This game marked the first ever loss for Team USA in Olympic play, ending a winning streak of 63 games and seven gold medals.

The Soviet invasion of Afghanistan prompted several countries, including the United States, to boycott the 1980 Olympics in Moscow.

The 1980 U.S. team, which featured a number of future NBA players, was the youngest American national team ever assembled. Unable to compete in the Olympics due to the boycott, it instead participated in the "Gold Medal Series," a series of games against NBA all-star teams in various U.S. cities, recording a 5-1 record.

In response to the American-led boycott of the 1980 games, most Communist countries (including the Soviet Union) boycotted the 1984 Games, held in Los Angeles.

Michael Jordan made his Olympic debut, eight years before his appearance on the original Dream Team. Jordan led the team with 17.1 points per game, and Bob Knight coached the team to an 8-0 record and another Olympic gold.

1988 Olympics - A roster than included a host of future NBA all-stars including David Robinson and Mitch Richmond came up short, finishing third and winning the bronze medal. Team USA lost its only game to the Soviets 82-76 in first Olympic meeting between these countries since the controversial 1972 gold medal game. The Americans went on to pound Australia 78-49 in the bronze metal game. "Thunder" Dan Marjerle led Team USA in scoring, averaging 14.1 points per game.

The 1992 Dream Team's Olympic Summary - Team USA cruised through its qualifying round with a 6-0 record. The team then took on Angola in the opening game of the Olympic competition. Barkley had 24 points in a team USA 116-48 romp. Next, the Dream Team took on a talented Croatia team and beat them soundly by 33 points, led by Jordan's 21. The United States team then defeated Germany behind Larry Bird's 19 points and Karl Malone's 18. In the next game, seven USA players scored in double digits and Charles Barkley set the new single game scoring record with 30 point in a 127-83 rout of Brazil. Team USA then closed out pool play with a resounding 122-81 drubbing of Spain.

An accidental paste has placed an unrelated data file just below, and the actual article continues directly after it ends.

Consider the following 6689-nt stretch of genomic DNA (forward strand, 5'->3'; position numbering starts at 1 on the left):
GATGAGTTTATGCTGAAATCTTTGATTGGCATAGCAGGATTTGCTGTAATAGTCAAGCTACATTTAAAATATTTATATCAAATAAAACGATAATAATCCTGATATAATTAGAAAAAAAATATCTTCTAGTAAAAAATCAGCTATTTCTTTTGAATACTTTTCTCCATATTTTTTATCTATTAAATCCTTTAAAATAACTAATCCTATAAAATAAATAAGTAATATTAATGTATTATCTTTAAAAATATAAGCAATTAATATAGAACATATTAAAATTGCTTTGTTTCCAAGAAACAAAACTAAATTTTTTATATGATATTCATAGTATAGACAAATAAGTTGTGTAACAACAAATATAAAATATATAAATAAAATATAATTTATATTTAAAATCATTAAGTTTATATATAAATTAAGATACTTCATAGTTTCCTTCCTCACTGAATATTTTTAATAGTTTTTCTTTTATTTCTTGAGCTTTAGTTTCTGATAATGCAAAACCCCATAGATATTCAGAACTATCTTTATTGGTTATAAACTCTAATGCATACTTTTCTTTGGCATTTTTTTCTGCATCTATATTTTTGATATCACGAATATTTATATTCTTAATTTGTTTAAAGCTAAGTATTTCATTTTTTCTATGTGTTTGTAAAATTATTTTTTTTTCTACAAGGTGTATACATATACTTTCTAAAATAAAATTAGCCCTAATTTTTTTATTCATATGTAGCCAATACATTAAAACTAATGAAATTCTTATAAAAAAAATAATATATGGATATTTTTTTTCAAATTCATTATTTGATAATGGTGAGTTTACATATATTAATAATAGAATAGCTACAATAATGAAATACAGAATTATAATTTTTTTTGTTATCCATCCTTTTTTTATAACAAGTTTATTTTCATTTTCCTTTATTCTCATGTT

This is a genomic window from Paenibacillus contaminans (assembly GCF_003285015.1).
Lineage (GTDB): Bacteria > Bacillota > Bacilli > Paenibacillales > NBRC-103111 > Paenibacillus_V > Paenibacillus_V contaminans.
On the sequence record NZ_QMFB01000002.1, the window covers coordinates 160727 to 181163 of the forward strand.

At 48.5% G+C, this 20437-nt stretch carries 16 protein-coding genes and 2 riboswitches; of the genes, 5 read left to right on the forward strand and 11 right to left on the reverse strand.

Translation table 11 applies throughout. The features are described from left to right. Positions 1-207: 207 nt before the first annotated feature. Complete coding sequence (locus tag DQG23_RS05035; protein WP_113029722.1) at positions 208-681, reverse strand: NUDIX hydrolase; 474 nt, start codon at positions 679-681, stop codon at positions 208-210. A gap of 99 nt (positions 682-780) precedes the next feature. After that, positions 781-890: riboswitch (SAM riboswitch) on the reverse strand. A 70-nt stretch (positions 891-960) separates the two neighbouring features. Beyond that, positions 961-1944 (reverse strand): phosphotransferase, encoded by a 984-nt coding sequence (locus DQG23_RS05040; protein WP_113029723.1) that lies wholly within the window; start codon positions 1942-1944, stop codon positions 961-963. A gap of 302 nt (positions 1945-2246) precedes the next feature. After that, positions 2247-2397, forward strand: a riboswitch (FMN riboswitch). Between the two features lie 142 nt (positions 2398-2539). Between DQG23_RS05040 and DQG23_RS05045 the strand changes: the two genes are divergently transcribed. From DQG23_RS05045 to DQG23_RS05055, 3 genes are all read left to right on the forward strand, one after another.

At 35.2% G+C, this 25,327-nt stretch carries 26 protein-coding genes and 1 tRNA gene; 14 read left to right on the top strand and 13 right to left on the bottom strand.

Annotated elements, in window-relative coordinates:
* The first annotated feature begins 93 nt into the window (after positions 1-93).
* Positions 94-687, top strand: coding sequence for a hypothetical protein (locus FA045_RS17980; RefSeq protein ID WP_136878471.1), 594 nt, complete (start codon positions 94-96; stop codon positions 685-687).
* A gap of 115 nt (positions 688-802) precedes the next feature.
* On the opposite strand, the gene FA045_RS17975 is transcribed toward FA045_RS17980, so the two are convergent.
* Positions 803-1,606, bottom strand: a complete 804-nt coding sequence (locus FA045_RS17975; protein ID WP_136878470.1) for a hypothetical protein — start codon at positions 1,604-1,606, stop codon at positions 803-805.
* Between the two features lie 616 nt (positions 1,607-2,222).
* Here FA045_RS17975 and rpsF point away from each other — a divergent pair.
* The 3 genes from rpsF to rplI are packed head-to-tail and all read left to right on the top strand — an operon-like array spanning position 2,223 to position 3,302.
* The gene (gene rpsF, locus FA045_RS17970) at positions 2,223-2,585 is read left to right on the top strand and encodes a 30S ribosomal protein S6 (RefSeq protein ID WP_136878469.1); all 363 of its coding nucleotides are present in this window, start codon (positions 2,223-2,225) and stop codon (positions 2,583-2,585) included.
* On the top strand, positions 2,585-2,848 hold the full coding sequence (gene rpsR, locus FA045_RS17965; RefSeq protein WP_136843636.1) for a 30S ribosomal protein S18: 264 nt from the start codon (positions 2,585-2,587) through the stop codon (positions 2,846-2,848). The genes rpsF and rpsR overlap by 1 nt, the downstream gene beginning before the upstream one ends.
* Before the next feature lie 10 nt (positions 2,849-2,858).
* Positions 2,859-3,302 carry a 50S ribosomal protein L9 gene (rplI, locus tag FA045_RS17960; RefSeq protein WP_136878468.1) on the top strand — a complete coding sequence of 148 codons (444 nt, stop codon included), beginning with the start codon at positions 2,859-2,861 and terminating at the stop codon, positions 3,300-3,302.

In the quarter finals, Mullin scored a team high 21 points as the Dream Team scored a 115-77 victory over Puerto Rico. Team USA rolled on in the semis with a 51 point win over Lithuania. Nine US players scored in double figures. Jordan led the way in the gold medal game against Croatia, scoring 22 points. Barkley had 17. The final game was the closest of the entire Olympics, with the Dream Team winning by 32 points in a 117-85 blowout.

Team roster
Charles Barkley of the Phoenix Suns
Larry Bird of the Boston Celtics
Clyde Drexler of the Portland Trail Blazers
Patrick Ewing of the New York Knicks
Magic Johnson, retired, formerly of the Los Angeles Lakers
Michael Jordan of the Chicago Bulls
Christian Laettner of Duke University
Karl Malone of the Utah Jazz
Chris Mullin of the Golden State Warriors
Scottie Pippen of the Chicago Bulls
David Robinson of the San Antonio Spurs
John Stockton of the Utah Jazz
Coach: Chuck Daly of the New Jersey Nets

1994 World Championship Team, or Dream Team II

The second Dream Team competed in the 1994 World Championships, held in Toronto, Ontario, Canada. This was an entirely new roster, as USA Basketball elected to showcase stars who were not present at the 1992 Olympics. Composed primarily of younger NBA players, the team lacked the widespread appeal of its predecessor but nevertheless continued its dominance.

Team roster

Derrick Coleman of the New Jersey Nets
Joe Dumars of the Detroit Pistons
Tim Hardaway of the Golden State Warriors^
Kevin Johnson of the Phoenix Suns
Larry Johnson of the Charlotte Hornets